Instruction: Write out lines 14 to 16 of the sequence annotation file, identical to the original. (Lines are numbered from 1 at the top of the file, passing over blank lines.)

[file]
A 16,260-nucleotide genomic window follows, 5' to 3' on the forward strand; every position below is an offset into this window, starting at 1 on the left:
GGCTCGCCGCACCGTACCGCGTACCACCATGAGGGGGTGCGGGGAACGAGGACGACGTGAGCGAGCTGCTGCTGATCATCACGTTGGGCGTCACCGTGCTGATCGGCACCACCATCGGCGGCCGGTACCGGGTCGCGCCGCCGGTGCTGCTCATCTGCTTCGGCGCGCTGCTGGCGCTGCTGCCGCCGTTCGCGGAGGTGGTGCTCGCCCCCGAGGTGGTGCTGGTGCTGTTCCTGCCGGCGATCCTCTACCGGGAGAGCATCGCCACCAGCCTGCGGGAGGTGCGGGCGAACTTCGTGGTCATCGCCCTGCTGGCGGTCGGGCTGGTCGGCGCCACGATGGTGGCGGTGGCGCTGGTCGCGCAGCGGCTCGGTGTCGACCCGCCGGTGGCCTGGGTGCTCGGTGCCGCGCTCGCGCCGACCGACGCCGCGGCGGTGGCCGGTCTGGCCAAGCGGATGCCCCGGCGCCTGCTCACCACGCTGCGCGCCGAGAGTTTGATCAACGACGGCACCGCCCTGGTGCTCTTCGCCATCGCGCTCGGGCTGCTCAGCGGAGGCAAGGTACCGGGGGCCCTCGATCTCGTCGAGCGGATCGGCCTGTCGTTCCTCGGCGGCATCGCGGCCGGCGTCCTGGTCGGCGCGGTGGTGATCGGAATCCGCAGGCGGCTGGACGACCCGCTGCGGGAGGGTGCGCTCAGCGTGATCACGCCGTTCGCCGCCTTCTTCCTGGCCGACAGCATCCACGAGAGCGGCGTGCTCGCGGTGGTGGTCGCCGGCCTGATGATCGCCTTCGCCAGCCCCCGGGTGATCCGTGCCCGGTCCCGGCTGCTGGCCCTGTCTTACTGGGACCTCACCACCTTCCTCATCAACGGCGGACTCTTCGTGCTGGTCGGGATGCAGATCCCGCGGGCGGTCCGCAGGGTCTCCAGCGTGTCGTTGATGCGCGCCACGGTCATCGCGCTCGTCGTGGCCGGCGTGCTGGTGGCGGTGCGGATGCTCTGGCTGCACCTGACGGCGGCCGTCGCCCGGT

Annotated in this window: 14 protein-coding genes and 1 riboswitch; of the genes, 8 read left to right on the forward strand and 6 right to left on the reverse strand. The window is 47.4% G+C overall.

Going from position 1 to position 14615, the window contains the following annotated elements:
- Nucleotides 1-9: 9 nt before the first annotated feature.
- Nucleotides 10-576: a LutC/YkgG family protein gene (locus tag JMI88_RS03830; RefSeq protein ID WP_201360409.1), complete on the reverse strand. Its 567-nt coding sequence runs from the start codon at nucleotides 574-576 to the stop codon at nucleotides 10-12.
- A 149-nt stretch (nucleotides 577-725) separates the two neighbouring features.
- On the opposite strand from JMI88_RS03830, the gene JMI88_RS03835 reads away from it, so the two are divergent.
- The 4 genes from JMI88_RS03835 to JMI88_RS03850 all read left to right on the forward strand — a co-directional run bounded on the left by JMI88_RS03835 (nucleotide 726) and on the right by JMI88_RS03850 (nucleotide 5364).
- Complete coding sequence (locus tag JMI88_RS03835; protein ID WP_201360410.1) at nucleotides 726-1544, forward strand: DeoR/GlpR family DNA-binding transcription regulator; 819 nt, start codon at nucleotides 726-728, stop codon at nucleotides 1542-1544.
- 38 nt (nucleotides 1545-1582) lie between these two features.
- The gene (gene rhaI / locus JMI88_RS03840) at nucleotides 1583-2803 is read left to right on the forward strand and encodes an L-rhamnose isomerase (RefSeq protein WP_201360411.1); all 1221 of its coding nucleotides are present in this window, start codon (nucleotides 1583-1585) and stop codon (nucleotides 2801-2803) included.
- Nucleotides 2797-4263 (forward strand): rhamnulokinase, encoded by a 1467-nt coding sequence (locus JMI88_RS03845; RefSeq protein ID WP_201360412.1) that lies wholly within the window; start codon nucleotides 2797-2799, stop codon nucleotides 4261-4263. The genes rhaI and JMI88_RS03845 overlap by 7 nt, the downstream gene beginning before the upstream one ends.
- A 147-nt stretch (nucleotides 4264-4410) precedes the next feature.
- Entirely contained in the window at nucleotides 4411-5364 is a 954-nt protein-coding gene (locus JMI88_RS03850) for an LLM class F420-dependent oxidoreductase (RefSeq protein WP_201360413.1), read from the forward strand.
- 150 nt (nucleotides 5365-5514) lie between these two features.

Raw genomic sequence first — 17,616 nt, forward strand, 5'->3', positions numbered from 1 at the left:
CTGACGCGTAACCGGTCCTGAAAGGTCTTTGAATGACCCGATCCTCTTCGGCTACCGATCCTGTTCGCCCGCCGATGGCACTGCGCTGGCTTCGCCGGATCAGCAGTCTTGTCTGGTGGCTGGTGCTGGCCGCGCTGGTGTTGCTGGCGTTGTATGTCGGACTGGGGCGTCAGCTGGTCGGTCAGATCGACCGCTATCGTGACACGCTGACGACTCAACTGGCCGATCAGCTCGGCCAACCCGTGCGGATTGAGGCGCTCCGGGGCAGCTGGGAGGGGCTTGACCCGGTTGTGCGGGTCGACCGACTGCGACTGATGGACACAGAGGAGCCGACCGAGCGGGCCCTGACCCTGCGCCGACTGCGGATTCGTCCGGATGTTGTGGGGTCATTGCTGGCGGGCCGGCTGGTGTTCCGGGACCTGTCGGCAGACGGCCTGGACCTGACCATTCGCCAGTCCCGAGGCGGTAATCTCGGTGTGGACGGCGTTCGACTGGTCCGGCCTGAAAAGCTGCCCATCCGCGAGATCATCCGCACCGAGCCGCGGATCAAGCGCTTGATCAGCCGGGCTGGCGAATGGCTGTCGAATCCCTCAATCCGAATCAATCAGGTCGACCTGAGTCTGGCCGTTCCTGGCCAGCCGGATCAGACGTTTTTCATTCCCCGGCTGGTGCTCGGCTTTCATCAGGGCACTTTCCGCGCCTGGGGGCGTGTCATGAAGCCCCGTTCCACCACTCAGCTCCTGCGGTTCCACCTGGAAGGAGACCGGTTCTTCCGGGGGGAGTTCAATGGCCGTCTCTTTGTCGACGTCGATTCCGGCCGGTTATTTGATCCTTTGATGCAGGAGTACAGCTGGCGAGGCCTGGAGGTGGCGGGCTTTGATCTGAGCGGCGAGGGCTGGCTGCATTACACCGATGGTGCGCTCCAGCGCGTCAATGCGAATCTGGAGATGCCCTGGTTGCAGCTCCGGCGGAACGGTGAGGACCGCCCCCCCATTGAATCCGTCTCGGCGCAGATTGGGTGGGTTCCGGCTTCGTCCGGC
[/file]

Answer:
- A 147-nt stretch (nucleotides 4264-4410) precedes the next feature.
- Entirely contained in the window at nucleotides 4411-5364 is a 954-nt protein-coding gene (locus JMI88_RS03850) for an LLM class F420-dependent oxidoreductase (RefSeq protein WP_201360413.1), read from the forward strand.
- 150 nt (nucleotides 5365-5514) lie between these two features.